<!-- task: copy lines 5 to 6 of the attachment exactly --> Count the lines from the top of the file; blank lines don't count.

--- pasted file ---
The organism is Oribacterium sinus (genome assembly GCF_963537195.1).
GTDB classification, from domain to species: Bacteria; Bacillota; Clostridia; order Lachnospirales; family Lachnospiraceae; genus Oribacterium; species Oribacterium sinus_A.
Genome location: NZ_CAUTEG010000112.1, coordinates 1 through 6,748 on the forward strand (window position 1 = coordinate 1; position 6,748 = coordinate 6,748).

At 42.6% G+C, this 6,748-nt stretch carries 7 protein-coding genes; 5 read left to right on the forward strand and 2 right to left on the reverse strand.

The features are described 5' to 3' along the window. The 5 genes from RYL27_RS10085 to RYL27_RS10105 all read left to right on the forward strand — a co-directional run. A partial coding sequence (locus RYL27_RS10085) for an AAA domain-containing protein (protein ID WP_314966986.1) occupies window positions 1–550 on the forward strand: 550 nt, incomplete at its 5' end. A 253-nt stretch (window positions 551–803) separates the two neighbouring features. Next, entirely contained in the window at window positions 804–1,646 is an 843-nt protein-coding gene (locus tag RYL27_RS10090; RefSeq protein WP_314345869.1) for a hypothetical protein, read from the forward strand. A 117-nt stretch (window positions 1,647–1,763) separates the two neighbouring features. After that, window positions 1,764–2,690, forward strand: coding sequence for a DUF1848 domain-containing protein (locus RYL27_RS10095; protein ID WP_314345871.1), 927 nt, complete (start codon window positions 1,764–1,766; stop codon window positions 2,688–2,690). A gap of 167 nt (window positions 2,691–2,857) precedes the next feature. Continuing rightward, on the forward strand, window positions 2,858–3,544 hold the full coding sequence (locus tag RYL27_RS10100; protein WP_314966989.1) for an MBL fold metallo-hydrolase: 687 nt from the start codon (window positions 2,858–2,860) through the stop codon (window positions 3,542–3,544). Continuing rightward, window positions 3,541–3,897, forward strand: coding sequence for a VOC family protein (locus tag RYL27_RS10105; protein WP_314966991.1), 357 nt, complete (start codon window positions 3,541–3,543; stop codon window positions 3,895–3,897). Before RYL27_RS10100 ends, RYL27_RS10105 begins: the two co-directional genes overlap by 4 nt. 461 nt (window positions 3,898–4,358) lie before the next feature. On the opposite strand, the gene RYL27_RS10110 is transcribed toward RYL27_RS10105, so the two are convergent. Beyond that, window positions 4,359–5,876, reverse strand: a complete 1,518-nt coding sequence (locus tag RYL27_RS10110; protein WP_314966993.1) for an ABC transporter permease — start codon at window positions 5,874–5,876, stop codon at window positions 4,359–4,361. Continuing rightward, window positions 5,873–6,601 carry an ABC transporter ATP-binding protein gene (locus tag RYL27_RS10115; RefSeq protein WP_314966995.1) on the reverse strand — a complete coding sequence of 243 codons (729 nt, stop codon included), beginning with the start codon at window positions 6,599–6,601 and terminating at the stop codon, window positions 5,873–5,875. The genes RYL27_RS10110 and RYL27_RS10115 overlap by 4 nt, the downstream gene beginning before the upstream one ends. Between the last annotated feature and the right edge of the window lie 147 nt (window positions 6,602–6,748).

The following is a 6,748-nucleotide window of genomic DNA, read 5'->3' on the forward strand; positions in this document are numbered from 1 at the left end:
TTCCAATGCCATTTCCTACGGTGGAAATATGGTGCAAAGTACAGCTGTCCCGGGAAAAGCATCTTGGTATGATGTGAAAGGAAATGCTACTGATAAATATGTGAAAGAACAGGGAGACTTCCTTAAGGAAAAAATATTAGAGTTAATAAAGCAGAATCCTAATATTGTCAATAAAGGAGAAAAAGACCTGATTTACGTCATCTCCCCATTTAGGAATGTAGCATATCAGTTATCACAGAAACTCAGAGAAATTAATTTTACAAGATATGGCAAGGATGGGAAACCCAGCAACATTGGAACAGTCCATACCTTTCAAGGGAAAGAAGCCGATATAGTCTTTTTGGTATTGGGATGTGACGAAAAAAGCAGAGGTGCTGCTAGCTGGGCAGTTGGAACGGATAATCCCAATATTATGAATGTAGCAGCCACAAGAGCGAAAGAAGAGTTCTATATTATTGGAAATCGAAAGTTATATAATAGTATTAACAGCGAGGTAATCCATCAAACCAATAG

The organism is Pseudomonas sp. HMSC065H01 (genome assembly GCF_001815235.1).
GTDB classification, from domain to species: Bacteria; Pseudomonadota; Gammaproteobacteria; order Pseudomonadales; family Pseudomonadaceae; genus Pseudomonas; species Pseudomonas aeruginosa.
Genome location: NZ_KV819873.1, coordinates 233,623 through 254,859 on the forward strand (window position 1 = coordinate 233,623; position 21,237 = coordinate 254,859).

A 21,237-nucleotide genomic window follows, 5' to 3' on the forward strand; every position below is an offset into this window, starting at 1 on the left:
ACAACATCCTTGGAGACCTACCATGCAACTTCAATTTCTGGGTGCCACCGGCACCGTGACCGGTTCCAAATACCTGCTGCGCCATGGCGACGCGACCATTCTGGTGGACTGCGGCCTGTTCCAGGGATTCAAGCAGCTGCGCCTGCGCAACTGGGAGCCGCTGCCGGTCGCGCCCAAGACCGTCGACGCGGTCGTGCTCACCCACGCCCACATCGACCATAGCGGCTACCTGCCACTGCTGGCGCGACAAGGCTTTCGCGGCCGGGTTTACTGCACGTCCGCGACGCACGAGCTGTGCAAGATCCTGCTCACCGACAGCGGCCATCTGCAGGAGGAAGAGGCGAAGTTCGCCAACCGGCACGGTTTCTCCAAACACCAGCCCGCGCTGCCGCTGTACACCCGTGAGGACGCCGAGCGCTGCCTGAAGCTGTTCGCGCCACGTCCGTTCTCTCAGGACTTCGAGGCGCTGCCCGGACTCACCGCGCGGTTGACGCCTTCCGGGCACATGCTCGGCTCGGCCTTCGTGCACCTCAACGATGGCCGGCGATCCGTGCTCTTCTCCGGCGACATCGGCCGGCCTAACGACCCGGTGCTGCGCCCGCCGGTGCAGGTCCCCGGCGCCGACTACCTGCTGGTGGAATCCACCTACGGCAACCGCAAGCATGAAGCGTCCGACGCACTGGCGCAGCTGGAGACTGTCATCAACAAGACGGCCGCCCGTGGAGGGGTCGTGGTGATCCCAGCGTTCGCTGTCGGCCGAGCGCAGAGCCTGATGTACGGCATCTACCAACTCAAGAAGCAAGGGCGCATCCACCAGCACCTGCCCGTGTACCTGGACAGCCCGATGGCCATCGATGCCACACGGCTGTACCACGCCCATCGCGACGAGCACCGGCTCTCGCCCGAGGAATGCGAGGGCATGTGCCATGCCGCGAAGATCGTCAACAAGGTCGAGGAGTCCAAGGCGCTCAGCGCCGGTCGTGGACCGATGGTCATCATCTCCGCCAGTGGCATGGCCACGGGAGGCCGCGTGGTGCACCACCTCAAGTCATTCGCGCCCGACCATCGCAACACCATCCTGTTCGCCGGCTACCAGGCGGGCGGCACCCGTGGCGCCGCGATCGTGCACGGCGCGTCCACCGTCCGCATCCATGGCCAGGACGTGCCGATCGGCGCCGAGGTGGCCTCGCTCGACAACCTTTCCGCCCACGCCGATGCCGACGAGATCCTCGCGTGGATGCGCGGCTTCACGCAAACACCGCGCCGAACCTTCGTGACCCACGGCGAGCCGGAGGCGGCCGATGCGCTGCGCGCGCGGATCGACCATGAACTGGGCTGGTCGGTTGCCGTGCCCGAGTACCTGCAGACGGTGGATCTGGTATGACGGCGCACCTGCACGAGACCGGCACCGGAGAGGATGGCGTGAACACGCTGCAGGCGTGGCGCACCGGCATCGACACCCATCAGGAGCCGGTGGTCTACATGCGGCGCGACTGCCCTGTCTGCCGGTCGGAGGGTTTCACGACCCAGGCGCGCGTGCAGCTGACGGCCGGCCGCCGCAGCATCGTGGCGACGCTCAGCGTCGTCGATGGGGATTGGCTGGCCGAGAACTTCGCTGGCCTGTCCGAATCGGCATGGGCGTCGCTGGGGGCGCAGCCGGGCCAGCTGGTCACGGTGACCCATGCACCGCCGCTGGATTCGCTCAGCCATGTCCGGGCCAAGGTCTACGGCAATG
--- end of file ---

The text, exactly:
The features are described 5' to 3' along the window. The 5 genes from RYL27_RS10085 to RYL27_RS10105 all read left to right on the forward strand — a co-directional run. A partial coding sequence (locus RYL27_RS10085) for an AAA domain-containing protein (protein ID WP_314966986.1) occupies window positions 1–550 on the forward strand: 550 nt, incomplete at its 5' end. A 253-nt stretch (window positions 551–803) separates the two neighbouring features. Next, entirely contained in the window at window positions 804–1,646 is an 843-nt protein-coding gene (locus tag RYL27_RS10090; RefSeq protein WP_314345869.1) for a hypothetical protein, read from the forward strand. A 117-nt stretch (window positions 1,647–1,763) separates the two neighbouring features. After that, window positions 1,764–2,690, forward strand: coding sequence for a DUF1848 domain-containing protein (locus RYL27_RS10095; protein ID WP_314345871.1), 927 nt, complete (start codon window positions 1,764–1,766; stop codon window positions 2,688–2,690). A gap of 167 nt (window positions 2,691–2,857) precedes the next feature. Continuing rightward, on the forward strand, window positions 2,858–3,544 hold the full coding sequence (locus tag RYL27_RS10100; protein WP_314966989.1) for an MBL fold metallo-hydrolase: 687 nt from the start codon (window positions 2,858–2,860) through the stop codon (window positions 3,542–3,544). Continuing rightward, window positions 3,541–3,897, forward strand: coding sequence for a VOC family protein (locus tag RYL27_RS10105; protein WP_314966991.1), 357 nt, complete (start codon window positions 3,541–3,543; stop codon window positions 3,895–3,897). Before RYL27_RS10100 ends, RYL27_RS10105 begins: the two co-directional genes overlap by 4 nt. 461 nt (window positions 3,898–4,358) lie before the next feature. On the opposite strand, the gene RYL27_RS10110 is transcribed toward RYL27_RS10105, so the two are convergent. Beyond that, window positions 4,359–5,876, reverse strand: a complete 1,518-nt coding sequence (locus tag RYL27_RS10110; protein WP_314966993.1) for an ABC transporter permease — start codon at window positions 5,874–5,876, stop codon at window positions 4,359–4,361. Continuing rightward, window positions 5,873–6,601 carry an ABC transporter ATP-binding protein gene (locus tag RYL27_RS10115; RefSeq protein WP_314966995.1) on the reverse strand — a complete coding sequence of 243 codons (729 nt, stop codon included), beginning with the start codon at window positions 6,599–6,601 and terminating at the stop codon, window positions 5,873–5,875. The genes RYL27_RS10110 and RYL27_RS10115 overlap by 4 nt, the downstream gene beginning before the upstream one ends. Between the last annotated feature and the right edge of the window lie 147 nt (window positions 6,602–6,748).

The following is a 6,748-nucleotide window of genomic DNA, read 5'->3' on the forward strand; positions in this document are numbered from 1 at the left end: